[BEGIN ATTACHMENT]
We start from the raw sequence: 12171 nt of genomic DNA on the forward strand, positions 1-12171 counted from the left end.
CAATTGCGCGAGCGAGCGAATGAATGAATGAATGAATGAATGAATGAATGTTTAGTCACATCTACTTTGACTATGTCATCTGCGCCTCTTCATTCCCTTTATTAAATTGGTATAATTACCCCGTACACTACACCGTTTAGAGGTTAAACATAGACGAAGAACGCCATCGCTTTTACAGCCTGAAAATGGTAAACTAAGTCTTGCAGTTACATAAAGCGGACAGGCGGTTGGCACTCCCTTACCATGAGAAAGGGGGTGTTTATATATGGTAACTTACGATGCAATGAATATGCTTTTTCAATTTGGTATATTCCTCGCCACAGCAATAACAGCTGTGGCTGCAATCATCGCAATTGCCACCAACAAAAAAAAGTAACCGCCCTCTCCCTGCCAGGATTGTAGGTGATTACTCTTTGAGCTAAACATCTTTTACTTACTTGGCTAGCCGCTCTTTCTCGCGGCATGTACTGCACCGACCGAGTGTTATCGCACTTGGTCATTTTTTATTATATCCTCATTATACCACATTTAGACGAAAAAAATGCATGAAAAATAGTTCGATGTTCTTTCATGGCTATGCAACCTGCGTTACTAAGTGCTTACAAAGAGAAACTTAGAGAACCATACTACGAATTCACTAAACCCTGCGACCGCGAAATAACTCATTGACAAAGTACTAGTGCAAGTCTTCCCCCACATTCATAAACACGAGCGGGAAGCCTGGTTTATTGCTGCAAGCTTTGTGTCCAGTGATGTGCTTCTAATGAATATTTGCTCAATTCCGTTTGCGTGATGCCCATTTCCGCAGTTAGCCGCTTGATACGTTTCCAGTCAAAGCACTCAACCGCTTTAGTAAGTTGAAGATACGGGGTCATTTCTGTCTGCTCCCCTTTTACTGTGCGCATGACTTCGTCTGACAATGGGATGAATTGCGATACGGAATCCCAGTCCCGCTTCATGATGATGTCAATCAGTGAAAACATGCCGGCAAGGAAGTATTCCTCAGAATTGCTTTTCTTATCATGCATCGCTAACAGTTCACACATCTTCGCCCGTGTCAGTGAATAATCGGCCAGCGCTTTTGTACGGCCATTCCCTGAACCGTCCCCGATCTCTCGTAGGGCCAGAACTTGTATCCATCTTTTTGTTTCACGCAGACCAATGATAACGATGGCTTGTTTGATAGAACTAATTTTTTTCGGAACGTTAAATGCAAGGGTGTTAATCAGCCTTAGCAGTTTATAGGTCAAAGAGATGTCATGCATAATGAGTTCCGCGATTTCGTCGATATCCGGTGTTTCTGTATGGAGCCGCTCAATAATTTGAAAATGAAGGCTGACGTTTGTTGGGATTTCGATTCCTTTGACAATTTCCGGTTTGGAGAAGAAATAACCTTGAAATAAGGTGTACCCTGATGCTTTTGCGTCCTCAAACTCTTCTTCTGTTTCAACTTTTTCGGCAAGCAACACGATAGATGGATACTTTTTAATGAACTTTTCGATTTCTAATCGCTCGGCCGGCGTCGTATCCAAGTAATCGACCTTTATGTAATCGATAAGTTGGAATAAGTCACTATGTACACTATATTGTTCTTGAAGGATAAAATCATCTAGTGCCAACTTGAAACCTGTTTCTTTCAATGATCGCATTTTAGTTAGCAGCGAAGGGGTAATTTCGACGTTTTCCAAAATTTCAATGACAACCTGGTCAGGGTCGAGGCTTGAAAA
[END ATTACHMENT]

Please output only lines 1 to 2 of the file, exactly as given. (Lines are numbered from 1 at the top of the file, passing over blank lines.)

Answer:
We start from the raw sequence: 12171 nt of genomic DNA on the forward strand, positions 1-12171 counted from the left end.
CAATTGCGCGAGCGAGCGAATGAATGAATGAATGAATGAATGAATGAATGTTTAGTCACATCTACTTTGACTATGTCATCTGCGCCTCTTCATTCCCTTTATTAAATTGGTATAATTACCCCGTACACTACACCGTTTAGAGGTTAAACATAGACGAAGAACGCCATCGCTTTTACAGCCTGAAAATGGTAAACTAAGTCTTGCAGTTACATAAAGCGGACAGGCGGTTGGCACTCCCTTACCATGAGAAAGGGGGTGTTTATATATGGTAACTTACGATGCAATGAATATGCTTTTTCAATTTGGTATATTCCTCGCCACAGCAATAACAGCTGTGGCTGCAATCATCGCAATTGCCACCAACAAAAAAAAGTAACCGCCCTCTCCCTGCCAGGATTGTAGGTGATTACTCTTTGAGCTAAACATCTTTTACTTACTTGGCTAGCCGCTCTTTCTCGCGGCATGTACTGCACCGACCGAGTGTTATCGCACTTGGTCATTTTTTATTATATCCTCATTATACCACATTTAGACGAAAAAAATGCATGAAAAATAGTTCGATGTTCTTTCATGGCTATGCAACCTGCGTTACTAAGTGCTTACAAAGAGAAACTTAGAGAACCATACTACGAATTCACTAAACCCTGCGACCGCGAAATAACTCATTGACAAAGTACTAGTGCAAGTCTTCCCCCACATTCATAAACACGAGCGGGAAGCCTGGTTTATTGCTGCAAGCTTTGTGTCCAGTGATGTGCTTCTAATGAATATTTGCTCAATTCCGTTTGCGTGATGCCCATTTCCGCAGTTAGCCGCTTGATACGTTTCCAGTCAAAGCACTCAACCGCTTTAGTAAGTTGAAGATACGGGGTCATTTCTGTCTGCTCCCCTTTTACTGTGCGCATGACTTCGTCTGACAATGGGATGAATTGCGATACGGAATCCCAGTCCCGCTTCATGATGATGTCAATCAGTGAAAACATGCCGGCAAGGAAGTATTCCTCAGAATTGCTTTTCTTATCATGCATCGCTAACAGTTCACACATCTTCGCCCGTGTCAGTGAATAATCGGCCAGCGCTTTTGTACGGCCATTCCCTGAACCGTCCCCGATCTCTCGTAGGGCCAGAACTTGTATCCATCTTTTTGTTTCACGCAGACCAATGATAACGATGGCTTGTTTGATAGAACTAATTTTTTTCGGAACGTTAAATGCAAGGGTGTTAATCAGCCTTAGCAGTTTATAGGTCAAAGAGATGTCATGCATAATGAGTTCCGCGATTTCGTCGATATCCGGTGTTTCTGTATGGAGCCGCTCAATAATTTGAAAATGAAGGCTGACGTTTGTTGGGATTTCGATTCCTTTGACAATTTCCGGTTTGGAGAAGAAATAACCTTGAAATAAGGTGTACCCTGATGCTTTTGCGTCCTCAAACTCTTCTTCTGTTTCAACTTTTTCGGCAAGCAACACGATAGATGGATACTTTTTAATGAACTTTTCGATTTCTAATCGCTCGGCCGGCGTCGTATCCAAGTAATCGACCTTTATGTAATCGATAAGTTGGAATAAGTCACTATGTACACTATATTGTTCTTGAAGGATAAAATCATCTAGTGCCAACTTGAAACCTGTTTCTTTCAATGATCGCATTTTAGTTAGCAGCGAAGGGGTAATTTCGACGTTTTCCAAAATTTCAATGACAACCTGGTCAGGGTCGAGGCTTGAAAA